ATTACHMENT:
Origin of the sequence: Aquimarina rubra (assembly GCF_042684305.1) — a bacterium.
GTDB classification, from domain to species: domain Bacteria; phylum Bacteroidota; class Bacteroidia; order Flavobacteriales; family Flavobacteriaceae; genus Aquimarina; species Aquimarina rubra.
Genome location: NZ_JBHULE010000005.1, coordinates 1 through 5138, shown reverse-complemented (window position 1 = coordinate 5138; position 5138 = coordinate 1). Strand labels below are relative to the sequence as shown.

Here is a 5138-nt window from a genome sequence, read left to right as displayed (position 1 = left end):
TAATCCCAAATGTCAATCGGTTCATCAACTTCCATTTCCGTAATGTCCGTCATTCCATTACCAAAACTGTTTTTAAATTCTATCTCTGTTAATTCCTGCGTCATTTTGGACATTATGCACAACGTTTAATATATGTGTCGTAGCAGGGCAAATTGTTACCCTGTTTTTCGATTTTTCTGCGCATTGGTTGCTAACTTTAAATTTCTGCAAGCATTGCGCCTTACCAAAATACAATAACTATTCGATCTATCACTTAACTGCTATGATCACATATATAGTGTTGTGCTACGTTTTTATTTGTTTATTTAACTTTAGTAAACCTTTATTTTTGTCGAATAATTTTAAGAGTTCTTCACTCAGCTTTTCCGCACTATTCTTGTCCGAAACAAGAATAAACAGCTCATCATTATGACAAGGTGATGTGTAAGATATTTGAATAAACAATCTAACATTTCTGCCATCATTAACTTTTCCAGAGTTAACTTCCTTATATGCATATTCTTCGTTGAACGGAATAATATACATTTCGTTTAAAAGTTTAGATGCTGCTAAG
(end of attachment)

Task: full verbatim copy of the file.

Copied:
Origin of the sequence: Aquimarina rubra (assembly GCF_042684305.1) — a bacterium.
GTDB classification, from domain to species: domain Bacteria; phylum Bacteroidota; class Bacteroidia; order Flavobacteriales; family Flavobacteriaceae; genus Aquimarina; species Aquimarina rubra.
Genome location: NZ_JBHULE010000005.1, coordinates 1 through 5138, shown reverse-complemented (window position 1 = coordinate 5138; position 5138 = coordinate 1). Strand labels below are relative to the sequence as shown.

Here is a 5138-nt window from a genome sequence, read left to right as displayed (position 1 = left end):
TAATCCCAAATGTCAATCGGTTCATCAACTTCCATTTCCGTAATGTCCGTCATTCCATTACCAAAACTGTTTTTAAATTCTATCTCTGTTAATTCCTGCGTCATTTTGGACATTATGCACAACGTTTAATATATGTGTCGTAGCAGGGCAAATTGTTACCCTGTTTTTCGATTTTTCTGCGCATTGGTTGCTAACTTTAAATTTCTGCAAGCATTGCGCCTTACCAAAATACAATAACTATTCGATCTATCACTTAACTGCTATGATCACATATATAGTGTTGTGCTACGTTTTTATTTGTTTATTTAACTTTAGTAAACCTTTATTTTTGTCGAATAATTTTAAGAGTTCTTCACTCAGCTTTTCCGCACTATTCTTGTCCGAAACAAGAATAAACAGCTCATCATTATGACAAGGTGATGTGTAAGATATTTGAATAAACAATCTAACATTTCTGCCATCATTAACTTTTCCAGAGTTAACTTCCTTATATGCATATTCTTCGTTGAACGGAATAATATACATTTCGTTTAAAAGTTTAGATGCTGCTAAG